AI Is Not Ready to Moderate Content!In the face of COVID-19 quarantines for human moderators, some look to AI to keep the bad stuff off social media
Some commentators have suggested that AI should monitor social media to prevent the spread of socially harmful stuff like child porn, terror propaganda, and baseless rumors about COVID-19.
So what (mostly) keeps child pornography and terrorist propaganda out of our faces when we use social media now? It’s not only a what; it’s a who — content moderators.
These contract workers usually do not last long and may retire with PTSD from the things their jobs require them to see and hear; for example: “The job worsened Speagle’s existing anxiety disorder so he later quit and is pursuing a teaching certificate. It especially bothered him that law enforcement authorities never seemed to follow up on video evidence of clearly illegal activities reported to them.”
Big social media companies feel little incentive to change. They believe that super-AI will soon replace these moderators, who are a mere “speed bump on the way to an AI-powered future.”
That’s all bad enough, but what happens when the moderators must shelter-in-place to limit the spread of COVID-19? Privacy and security concerns mean that working at home is not an option for most tech contract workers But neither can they remain on the crowded production floors.
So what are the social media giants doing in response? Making what Silicon Valley reporter Casey Newton calls a “risky bet on AI”:
[Facebook] will also begin to lean more heavily on those machine-learning systems in an effort to automate content moderation… But as recently as December, Google was telling me that the day when such a thing would be possible was still quite far away.”Casey Newton, “The coronavirus is forcing tech giants to make a risky bet on AI” at The Verge
Let’s look at some of the risks of trusting content moderation to AI:
● Shuttling so much of our content through the narrow channels of a few firms has always been a risk to the dissemination of news, true as well as false. Facebook—which also owns the popular Instagram and WhatsApp applications—dominates social media. Google is synonymous with search (“googling”), even though there are other good search engines out there, like DuckDuckGo and SwissCows, which do not track the user. And, thanks to Twitter’s dominance, we now “tweet” at each other.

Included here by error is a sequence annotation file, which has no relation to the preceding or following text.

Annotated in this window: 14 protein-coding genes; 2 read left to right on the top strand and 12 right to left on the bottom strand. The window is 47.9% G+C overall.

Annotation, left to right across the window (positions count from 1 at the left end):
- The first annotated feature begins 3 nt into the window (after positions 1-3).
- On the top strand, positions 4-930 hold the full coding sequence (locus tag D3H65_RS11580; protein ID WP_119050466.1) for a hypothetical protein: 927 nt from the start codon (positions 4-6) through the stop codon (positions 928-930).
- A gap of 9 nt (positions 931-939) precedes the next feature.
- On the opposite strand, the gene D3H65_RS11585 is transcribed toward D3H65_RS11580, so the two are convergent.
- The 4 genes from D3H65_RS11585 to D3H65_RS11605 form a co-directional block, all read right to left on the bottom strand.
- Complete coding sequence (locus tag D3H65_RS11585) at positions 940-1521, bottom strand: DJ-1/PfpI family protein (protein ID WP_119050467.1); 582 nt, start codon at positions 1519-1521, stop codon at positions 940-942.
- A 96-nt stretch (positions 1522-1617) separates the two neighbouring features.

So a massive flaw looms. Since the birth of the internet, we’ve learned much about how to build massively scaled systems. One lesson, however, stands out: Eliminate single points of failure. If all the incoming requests must check with a single system, say, to verify a password, you can be certain your system will crash.
We’ve created a single point (or points) of failure in our massively scaled social media. And the rise of COVID-19 is exposing the frailty. Consider the real problems associated with turning moderation over to an algorithm:
Things become much trickier when the content itself can’t be easily classified even by humans. This can include content that algorithms certainly recognize, but that has many shades of meaning (like nudity — does breast-feeding count?) or that are very context-dependent, like harassment, fake news, misinformation, and so on. None of these categories have simple definitions, and for each of them there are edge-cases with no objective status, examples where someone’s background, personal ethos, or simply their mood on any given day might make the difference between one definition and another.James Vincent, “AI won’t relieve the misery of Facebook’s human moderators” at The Verge